Luke Posted February 5, 2019 Share Posted February 5, 2019 (edited) On 2/5/2019 at 12:50 AM, DavidW said: If 1/infinite is shorthand for lim_(n->infinity) 1/n, then it is zero. Why? As far as I know (Mathematical Analysis I course, engineering curriculum), a limit is the value that a function or sequence approaches as the index approaches some value. So, how can it be exactly zero? (I'm assuming you too have a background similar to mine and/or a degree/PhD in Mathematics, which is very likely...) Edited March 31, 2019 by Luke Quote Link to comment

grodrigues Posted February 5, 2019 Share Posted February 5, 2019 @Luke: ""As far as I know (Mathematical Analysis I course, engineering curriculum), a limit is the value that a function or sequence approaches as the index approaches some value. So, how can it be exactly zero? " Your question is baffling because you give the answer in it. A limit of a sequence or function (that it is *the* limit, when it exists, is a theorem) is *by definition* a *real number* (let us stick to real analysis here) that satisfies a certain property, "the value" in your sentence. Period. *The* limit lim_{n->0}(1/n) *is* a real number, namely 0; adding "exactly" does no work and conveys absolutely nothing. \math Quote Link to comment

Luke Posted February 5, 2019 Author Share Posted February 5, 2019 @grodrigues Are you talking about the fact that properties should not be used to give definitions? Quote Link to comment

DavidW Posted February 5, 2019 Share Posted February 5, 2019 2 hours ago, Luke said: Why? As far as I know (Mathematical Analysis I course, engineering curriculum), a limit is the value that a function or sequence approaches as the index approaches some value. So, how can it be exactly zero? (I'm assuming you too have a background similar to mine and/or a degree/PhD in Mathematics, which is very likely...) The definition of the limit of a sequence x_0, x_1, x_2, ...x_n, .... is that number x (if there is one) such that for any e>0, you can find some n so that all the sequence members after x_n are within e of x. so if our sequence is 1, 1/2, 1/3, 1/4, ..., 1/n, ... then zero satisfies the definition (the sequence gets arbitrarily close to it) so it’s the limit. It’s fairly easy to show that if a series has a limit, it’s unique. Note: we’re not saying that the sequence eventually gets to 0: any member of the sequence is non-zero. But zero is still the limit, i.e. the value that sequence elements get arbitrarily close to. Quote Link to comment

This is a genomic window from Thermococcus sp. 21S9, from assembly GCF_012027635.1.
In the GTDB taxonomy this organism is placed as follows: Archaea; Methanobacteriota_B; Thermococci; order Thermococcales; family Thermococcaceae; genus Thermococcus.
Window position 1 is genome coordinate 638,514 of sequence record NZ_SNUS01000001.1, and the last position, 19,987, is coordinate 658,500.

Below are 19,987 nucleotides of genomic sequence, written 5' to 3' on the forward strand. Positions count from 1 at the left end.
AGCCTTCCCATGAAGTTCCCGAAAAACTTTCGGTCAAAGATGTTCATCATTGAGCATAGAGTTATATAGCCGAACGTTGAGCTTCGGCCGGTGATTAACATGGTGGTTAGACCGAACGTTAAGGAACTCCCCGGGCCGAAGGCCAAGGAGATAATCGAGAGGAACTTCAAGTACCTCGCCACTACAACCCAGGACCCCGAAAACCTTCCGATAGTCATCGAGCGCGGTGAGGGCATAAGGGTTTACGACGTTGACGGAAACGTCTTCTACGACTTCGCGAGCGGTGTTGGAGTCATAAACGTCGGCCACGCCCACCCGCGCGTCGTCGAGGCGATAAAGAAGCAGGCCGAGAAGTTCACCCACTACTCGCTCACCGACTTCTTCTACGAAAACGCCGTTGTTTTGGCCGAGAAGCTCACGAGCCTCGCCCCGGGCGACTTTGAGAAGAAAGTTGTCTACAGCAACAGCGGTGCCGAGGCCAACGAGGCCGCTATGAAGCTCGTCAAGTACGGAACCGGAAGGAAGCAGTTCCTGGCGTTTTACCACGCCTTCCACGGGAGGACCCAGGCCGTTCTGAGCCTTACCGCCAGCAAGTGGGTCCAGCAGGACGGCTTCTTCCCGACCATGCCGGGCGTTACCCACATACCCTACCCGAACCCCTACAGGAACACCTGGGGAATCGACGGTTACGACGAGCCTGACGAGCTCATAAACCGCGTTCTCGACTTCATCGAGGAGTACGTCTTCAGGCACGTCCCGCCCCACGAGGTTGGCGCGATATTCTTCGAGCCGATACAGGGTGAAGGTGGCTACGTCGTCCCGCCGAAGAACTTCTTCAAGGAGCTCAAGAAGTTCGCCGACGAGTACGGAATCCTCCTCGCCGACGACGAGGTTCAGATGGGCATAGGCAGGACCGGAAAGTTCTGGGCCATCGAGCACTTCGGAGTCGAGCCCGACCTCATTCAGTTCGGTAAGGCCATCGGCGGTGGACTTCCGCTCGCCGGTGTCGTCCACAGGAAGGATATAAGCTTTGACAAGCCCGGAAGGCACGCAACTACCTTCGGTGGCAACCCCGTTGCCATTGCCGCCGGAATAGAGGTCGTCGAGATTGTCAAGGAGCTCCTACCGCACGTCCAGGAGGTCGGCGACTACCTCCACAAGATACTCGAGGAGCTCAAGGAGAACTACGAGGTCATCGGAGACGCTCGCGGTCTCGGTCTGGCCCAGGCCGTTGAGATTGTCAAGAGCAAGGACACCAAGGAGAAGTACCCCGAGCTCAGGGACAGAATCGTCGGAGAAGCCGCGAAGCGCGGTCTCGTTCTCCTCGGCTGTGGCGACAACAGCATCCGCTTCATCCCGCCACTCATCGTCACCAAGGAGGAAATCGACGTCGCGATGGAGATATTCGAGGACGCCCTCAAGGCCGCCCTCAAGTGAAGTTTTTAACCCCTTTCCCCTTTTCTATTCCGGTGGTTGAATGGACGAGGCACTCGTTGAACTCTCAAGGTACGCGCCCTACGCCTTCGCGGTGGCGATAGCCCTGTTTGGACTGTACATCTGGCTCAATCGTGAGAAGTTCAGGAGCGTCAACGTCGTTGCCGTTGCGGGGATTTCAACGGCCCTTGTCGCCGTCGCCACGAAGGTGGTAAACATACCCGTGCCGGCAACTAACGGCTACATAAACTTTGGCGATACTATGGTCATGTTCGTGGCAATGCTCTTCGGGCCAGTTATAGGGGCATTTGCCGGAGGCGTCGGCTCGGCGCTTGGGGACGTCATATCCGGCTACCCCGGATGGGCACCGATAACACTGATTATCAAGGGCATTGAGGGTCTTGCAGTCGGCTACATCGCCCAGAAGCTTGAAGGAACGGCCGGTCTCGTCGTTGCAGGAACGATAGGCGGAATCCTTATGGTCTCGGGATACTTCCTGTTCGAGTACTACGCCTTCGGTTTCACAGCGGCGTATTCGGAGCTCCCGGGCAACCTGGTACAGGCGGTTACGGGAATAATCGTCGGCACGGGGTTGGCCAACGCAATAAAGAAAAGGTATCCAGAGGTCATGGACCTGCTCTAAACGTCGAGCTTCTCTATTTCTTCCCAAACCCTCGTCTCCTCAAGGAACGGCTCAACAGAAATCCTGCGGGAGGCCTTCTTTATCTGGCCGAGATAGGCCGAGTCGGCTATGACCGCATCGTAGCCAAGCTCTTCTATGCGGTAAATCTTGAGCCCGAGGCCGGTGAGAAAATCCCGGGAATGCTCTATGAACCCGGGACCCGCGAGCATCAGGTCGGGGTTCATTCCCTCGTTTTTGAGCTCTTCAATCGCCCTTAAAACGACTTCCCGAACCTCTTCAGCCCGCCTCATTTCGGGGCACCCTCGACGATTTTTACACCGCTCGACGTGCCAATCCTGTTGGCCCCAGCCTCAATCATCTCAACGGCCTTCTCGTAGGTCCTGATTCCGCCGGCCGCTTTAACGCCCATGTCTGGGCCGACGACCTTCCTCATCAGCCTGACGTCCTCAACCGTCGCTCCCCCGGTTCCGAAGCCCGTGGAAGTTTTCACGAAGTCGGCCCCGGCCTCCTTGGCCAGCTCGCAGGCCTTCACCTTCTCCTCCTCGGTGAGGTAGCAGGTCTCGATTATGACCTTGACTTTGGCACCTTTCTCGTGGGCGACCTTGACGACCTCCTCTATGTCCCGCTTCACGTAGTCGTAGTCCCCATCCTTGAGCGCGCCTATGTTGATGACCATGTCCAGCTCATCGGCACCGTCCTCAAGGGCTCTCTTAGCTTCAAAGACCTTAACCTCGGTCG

grodrigues Posted February 5, 2019 Share Posted February 5, 2019 @Luke: "Are you talking about the fact that properties should not be used to give definitions? " No. where did you get that idea? What I was saying, or tried to say, was (1) by *definition* the *limit of a sequence*, when it exists, is a *real number* (once again, sticking to real analysis) satisfying a certain property that David gave (in symbols, the sequence x_n converges to x if (by definition) A e > 0 E n_0 \in N A n > n_0: |x_n - x| < e with N the set of natural numbers, A the universal quantifier and E the existential one) and (2) in your very sentence you speak about the limit as " the value that", so unless you are using the words in a total novel way, it is baffling (at least to me) why you are asking "how can it be exactly zero?" \math Quote Link to comment

Luke Posted February 5, 2019 Author Share Posted February 5, 2019 18 minutes ago, grodrigues said: @Luke: "Are you talking about the fact that properties should not be used to give definitions? " No. where did you get that idea? From the fact that I didn't state the definition of a limit but just a property..... Sorry if I misunderstood your words...... Anyway, it seems both you and @DavidW know a lot about math, I may ask you clarifications about some theorems (maybe ....) Quote Link to comment

Luke Posted March 31, 2019 Author Share Posted March 31, 2019 (edited) @DavidW, @grodrigues Do you perhaps know how to make this "box" in LaTex when the document class is article? EDIT: OK, don't worry, I found them...... I was looking for something like this: \begin{tcolorbox}[colback=blue!5!white,colframe=blue!75!black,title=My title] My box with my title. \end{tcolorbox} Edited March 31, 2019 by Luke Quote Link to comment

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